Beat Plastic Pollution

#BeatPlasticPollution is more than a hashtag

It’s more than just a hashtag for the year; it’s a movement that should stick

It’s more than just a hashtag for the year; it’s a movement that should stick

Kangana Ranaut shared a video of herself donning a plastic bag which reads ‘stop plastic pollution.’ It was a call for arms against these hazardous polymers. “In 30 years, there will be more plastic in the ocean than fish. I urge everyone to ban single use plastic bags. I’m joining #RallyForRivers and @UNEnvironment in the fight against plastic pollution.” Ranbir Kapoor and Alia Bhatt also took part in the hashtag, posing with reusable bottles.

It’s a movement also backed extensively by Narendra Modi, Armaan Mallik, Raashi Khanna, Ellie Goulding and Justin Trudeau — to name a few of the millions.

Local is a must

The movement against plastics has been pledged by India through a tweet in which “India commits to eliminate single-use plastics by 2022.” But things have to start locally, and they have. This past weekend, about 150 volunteers cleaned the Musi of the tons of plastics which line the waterfront. But it was recently revealed by SD Mukherji of Environment Protection Training Research Institute (EPTRI) that only 2% of plastic in the city actually get recycled.

Everyday citizens are also making the best of the movement.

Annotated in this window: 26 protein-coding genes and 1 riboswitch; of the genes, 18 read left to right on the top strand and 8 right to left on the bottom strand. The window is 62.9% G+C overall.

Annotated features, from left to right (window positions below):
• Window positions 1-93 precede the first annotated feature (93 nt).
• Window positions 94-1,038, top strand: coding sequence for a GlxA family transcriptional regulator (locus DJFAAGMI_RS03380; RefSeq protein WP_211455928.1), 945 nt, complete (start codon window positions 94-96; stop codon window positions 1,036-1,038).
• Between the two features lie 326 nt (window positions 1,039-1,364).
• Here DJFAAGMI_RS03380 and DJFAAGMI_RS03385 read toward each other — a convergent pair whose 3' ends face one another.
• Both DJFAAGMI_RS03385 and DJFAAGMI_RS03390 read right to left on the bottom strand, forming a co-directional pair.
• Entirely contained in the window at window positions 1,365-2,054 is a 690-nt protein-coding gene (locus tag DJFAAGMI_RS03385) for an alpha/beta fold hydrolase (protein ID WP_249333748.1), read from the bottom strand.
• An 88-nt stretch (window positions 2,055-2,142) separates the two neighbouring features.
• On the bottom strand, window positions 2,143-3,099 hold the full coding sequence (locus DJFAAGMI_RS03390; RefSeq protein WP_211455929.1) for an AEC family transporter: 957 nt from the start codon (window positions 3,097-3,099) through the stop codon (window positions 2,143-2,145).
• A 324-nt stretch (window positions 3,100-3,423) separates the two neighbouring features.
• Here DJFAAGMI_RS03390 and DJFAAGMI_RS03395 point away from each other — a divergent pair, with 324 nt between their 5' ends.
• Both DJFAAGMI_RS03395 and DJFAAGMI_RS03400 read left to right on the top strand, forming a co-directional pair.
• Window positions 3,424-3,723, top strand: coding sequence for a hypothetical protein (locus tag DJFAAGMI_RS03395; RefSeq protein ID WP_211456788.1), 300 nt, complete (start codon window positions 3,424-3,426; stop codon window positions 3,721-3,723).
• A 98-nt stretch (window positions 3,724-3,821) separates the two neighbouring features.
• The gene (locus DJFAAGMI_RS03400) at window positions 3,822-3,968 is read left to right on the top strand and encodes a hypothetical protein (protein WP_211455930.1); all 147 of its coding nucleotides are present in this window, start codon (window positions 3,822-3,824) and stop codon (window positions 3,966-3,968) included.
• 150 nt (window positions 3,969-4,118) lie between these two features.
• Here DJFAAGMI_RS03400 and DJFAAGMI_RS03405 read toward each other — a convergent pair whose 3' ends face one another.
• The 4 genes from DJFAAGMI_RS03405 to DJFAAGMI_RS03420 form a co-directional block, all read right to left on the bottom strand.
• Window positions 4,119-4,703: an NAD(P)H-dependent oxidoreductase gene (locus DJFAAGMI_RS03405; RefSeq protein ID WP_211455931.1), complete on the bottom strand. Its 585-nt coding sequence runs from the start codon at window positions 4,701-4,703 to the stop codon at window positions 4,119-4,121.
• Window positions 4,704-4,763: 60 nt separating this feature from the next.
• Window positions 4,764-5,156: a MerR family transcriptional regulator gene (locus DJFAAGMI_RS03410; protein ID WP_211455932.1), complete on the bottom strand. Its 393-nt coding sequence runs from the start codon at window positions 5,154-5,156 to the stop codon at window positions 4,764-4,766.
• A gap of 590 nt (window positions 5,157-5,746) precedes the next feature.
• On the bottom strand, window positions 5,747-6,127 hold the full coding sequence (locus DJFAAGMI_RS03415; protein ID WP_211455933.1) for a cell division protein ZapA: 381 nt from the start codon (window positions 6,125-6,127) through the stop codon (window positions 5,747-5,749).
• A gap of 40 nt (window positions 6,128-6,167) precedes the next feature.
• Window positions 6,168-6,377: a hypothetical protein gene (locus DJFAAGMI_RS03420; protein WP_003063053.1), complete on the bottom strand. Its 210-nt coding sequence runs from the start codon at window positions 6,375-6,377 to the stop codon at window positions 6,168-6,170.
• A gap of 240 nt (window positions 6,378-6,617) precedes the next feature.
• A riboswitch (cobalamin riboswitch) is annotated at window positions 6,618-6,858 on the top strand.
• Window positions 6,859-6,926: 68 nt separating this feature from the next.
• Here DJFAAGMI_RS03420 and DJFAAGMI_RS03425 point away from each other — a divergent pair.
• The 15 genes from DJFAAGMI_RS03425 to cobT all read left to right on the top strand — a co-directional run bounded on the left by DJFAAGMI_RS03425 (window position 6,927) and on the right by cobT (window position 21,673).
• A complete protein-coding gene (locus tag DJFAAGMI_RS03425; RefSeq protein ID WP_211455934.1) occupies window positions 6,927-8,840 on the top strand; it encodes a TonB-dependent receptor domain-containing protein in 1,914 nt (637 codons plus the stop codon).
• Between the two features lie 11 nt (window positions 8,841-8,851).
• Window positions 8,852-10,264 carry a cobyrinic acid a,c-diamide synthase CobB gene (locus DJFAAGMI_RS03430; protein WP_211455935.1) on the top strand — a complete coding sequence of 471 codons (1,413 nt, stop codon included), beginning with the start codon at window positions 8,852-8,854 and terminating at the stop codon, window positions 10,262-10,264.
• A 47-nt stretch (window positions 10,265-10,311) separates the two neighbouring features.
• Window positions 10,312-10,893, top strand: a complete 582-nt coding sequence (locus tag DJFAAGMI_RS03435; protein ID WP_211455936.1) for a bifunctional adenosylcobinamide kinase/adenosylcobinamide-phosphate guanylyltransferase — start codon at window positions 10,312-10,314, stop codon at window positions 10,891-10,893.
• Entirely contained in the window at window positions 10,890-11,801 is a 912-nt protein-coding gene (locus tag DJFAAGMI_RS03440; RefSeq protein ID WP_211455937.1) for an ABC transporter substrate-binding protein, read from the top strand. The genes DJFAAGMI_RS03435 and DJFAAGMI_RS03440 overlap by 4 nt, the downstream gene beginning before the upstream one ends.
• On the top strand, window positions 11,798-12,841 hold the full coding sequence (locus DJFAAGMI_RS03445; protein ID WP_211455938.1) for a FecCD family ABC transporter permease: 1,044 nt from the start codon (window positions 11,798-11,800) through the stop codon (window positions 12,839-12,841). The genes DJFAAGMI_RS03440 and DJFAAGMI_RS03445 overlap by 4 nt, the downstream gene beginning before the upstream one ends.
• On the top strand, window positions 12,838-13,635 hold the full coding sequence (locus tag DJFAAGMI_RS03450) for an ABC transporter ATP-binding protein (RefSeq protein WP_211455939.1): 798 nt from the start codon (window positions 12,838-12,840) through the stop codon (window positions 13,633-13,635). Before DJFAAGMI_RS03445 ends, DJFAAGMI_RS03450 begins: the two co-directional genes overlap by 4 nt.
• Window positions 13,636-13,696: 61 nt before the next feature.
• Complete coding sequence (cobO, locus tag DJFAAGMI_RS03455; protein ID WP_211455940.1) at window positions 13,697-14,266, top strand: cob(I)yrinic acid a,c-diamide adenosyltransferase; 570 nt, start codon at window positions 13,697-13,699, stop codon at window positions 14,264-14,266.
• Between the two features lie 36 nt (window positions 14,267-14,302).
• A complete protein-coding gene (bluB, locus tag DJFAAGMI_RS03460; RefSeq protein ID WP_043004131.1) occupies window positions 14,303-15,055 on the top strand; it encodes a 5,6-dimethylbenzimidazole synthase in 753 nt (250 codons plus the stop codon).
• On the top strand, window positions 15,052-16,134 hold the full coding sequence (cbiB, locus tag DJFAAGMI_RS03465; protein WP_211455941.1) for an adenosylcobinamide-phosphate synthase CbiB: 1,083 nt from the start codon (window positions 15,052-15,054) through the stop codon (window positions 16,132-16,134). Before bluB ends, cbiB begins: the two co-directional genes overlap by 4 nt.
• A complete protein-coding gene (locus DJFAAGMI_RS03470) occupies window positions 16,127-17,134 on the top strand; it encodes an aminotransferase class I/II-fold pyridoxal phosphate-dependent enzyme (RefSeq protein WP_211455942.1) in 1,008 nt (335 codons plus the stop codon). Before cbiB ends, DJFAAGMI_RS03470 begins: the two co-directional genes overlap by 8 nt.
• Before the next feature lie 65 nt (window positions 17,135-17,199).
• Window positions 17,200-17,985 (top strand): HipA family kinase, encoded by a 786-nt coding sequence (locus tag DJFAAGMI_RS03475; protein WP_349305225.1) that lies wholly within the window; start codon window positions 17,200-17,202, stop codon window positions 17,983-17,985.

Suruchi Singh shared a photo of a plastic scarecrow made from various pieces of rubbish; the image is captioned, “Have we ever realised what we have… what was given to us. Including our own self we have destroyed everything. If we don’t wake up now it will be too late. Let’s take this step today. Drop single use plastic.” Padmaja Gubbala also shared photos of a street cleanup in Nagole with the statement, “Ban single use plastic! If you can’t reuse it, refuse it!”

Changes are also happening on a corporate level;
GS Green are promoting biodegradable bags at the stall at the state’s Pollution Control Board and have shared this ledge with the hashtag. The company aims to replace conventional yet harmful petrol-based bags with biodegradable ones.

Asia’s rivers are at stake, and a 2017 report for Nature Communications by Laurent CM Lebreton and Joost van der Zwet cites, “the Chinese Yangtze River is the largest contributing catchment, with an annual input of 0.33 million tons of plastic discharged into the East China Sea, followed by the Ganges River catchment, between India and Bangladesh, with a computed input of 0.12 million tons per year.” And this is just two rivers in the whole world.

The world over

On a global scale, populations were shaken by the recent death of a pilot whale, a tragedy which points to the never-ending hazards of single-use plastic.

The whale had washed up on the shores of Thailand after swallowing over 80 plastic bags. According to United Nations Environment, “from 5,010 dives, more than 3,000 pieces of manmade debris — including plastic, metal, rubber and fishing gear — were counted. Over a third of debris found was macro-plastic, 89% of which was single-use products. In areas deeper than 6,000m, over half of debris was plastic, almost all of which was single-use.”


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